Mounting a digital defence
By Carolyn Rance
A former army IT specialist now fights for better bottom-line results, writes Carolyn Rance.
Helen Brown has helped create communications infrastructure for the Australian Army here and overseas. During 16 years as an army telecommunications technician and manager, she worked in teams that planned and installed phone and computer systems in East Timor, Iraq and Afghanistan.
Now her role in a less physically challenging environment - Sydney's south-west - is helping Campbelltown City Council cut costs and raise efficiency. Brown became the council's IT infrastructure and service desk co-ordinator in 2008 after leaving the regular army following the birth of her second child.
Still a member of the Army Reserve, she spends an evening each week working with reservists as a careers adviser and manager.
While she admits to sometimes missing the challenge and camaraderie of regular service life, she enjoys being part of the council team that was named Australian Government ICT Professional of the Year at this year's CeBIT Australia conference. The award followed the team's implementation of the council's state-of-the-art integrated IT and VoIP phone system.
Brown says advances in communications technology since she began her apprenticeship and studies led her naturally into IT, while working overseas in combat environments where reliable communications were crucial to safety taught her the importance of careful planning and building resilience into systems.
"I managed teams that did everything from setting up satellite terminals and running cables through the ground or air to [installing] the phones and computers on people's desks. You constantly had to come up with ideas using what you had available - you couldn't just go down to the shops and buy more equipment," she says.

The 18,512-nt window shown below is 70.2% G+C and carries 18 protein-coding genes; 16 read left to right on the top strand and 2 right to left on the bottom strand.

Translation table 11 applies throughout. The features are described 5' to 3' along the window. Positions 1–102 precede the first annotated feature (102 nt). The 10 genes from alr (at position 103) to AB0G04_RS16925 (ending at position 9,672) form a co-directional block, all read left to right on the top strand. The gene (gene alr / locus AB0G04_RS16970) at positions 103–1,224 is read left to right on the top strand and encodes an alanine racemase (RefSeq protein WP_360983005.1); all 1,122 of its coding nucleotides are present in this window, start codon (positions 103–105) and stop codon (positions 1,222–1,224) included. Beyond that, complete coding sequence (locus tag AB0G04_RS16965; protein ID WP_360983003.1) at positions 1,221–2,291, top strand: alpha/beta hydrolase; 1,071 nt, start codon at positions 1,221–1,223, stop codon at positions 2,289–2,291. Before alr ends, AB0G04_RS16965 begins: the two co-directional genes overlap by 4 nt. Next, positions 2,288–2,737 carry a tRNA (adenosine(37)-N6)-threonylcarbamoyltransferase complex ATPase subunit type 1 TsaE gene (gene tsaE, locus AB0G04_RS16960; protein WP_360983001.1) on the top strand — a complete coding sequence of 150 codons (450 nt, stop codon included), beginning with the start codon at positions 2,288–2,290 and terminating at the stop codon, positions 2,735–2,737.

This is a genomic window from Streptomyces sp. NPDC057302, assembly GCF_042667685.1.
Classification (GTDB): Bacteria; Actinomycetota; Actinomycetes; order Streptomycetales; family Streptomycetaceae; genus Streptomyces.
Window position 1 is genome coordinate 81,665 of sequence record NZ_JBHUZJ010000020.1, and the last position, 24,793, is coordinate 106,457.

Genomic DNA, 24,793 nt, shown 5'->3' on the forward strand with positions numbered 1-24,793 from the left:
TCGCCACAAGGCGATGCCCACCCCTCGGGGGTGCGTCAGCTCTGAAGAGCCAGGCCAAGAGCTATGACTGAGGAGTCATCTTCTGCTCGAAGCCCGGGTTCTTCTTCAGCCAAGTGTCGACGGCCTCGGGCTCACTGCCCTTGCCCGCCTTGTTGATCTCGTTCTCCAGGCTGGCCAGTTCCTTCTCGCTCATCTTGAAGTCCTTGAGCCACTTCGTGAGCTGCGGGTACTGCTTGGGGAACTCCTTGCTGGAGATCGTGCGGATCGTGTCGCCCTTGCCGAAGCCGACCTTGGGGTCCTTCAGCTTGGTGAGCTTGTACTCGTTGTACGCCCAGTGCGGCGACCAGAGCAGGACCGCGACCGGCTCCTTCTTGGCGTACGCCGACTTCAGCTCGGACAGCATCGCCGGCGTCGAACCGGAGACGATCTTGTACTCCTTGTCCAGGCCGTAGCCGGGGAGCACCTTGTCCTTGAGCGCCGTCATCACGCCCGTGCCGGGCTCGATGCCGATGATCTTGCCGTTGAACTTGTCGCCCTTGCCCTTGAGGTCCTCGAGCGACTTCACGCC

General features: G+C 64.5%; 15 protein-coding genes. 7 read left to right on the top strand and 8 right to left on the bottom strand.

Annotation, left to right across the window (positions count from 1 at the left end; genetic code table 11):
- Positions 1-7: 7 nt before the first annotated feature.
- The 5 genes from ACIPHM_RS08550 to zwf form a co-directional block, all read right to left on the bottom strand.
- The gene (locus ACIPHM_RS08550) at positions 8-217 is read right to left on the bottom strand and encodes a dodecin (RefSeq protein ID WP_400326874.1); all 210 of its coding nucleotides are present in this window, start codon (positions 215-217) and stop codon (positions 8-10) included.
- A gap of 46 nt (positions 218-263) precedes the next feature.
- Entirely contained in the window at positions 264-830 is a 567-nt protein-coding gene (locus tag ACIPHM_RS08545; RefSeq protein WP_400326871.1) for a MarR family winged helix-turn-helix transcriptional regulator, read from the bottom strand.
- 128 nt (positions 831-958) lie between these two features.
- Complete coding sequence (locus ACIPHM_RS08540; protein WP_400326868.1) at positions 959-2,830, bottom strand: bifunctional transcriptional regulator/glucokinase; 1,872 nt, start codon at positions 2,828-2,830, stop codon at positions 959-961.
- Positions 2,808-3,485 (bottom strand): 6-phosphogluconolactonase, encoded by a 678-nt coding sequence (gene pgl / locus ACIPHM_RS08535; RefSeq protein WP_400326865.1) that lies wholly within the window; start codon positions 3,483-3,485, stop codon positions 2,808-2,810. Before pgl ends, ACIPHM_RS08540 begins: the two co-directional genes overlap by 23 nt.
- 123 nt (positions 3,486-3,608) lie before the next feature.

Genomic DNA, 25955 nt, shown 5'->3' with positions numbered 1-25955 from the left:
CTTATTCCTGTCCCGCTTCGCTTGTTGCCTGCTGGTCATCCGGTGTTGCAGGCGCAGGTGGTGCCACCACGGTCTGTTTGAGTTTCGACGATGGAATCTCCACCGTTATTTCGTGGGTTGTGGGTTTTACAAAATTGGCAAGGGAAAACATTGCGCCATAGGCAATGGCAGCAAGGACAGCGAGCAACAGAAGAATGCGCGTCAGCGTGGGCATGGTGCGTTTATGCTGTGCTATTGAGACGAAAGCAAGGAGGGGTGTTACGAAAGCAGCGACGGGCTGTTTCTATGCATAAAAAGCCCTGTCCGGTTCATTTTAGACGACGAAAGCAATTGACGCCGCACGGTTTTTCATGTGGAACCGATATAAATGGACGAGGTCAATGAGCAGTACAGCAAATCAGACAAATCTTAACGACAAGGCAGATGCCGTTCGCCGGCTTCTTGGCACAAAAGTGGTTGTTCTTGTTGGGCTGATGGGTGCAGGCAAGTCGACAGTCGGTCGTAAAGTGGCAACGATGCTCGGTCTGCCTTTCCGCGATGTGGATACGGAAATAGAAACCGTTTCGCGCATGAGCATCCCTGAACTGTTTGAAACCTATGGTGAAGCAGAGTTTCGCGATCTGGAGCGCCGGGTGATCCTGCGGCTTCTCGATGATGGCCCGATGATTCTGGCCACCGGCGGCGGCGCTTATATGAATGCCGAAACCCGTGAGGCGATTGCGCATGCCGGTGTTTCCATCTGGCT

Like the military installations, Campbelltown's new system is standardised and designed to cope with outages by ensuring that communications can be easily rerouted if problems arise.
Its design has improved call handling, monitoring and reporting. The council is able to contact groups of residents via SMS, and money is saved by routing voice calls via the cheapest option.
Brown estimates that reduced call costs and line rentals are saving at least $60,000 a year. Her team worked on implementation at weekends and on public holidays to ensure the changeover caused other staff as little disruption as possible.
"Most councils would bring someone in from outside for a project like this. We involved a consultant who had previously worked on the system, but did the network development work ourselves," Brown says.
"The council already had people with excellent skills in network architecture and administration, and the council service desk staff assisted."
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Published: 10 November 2012
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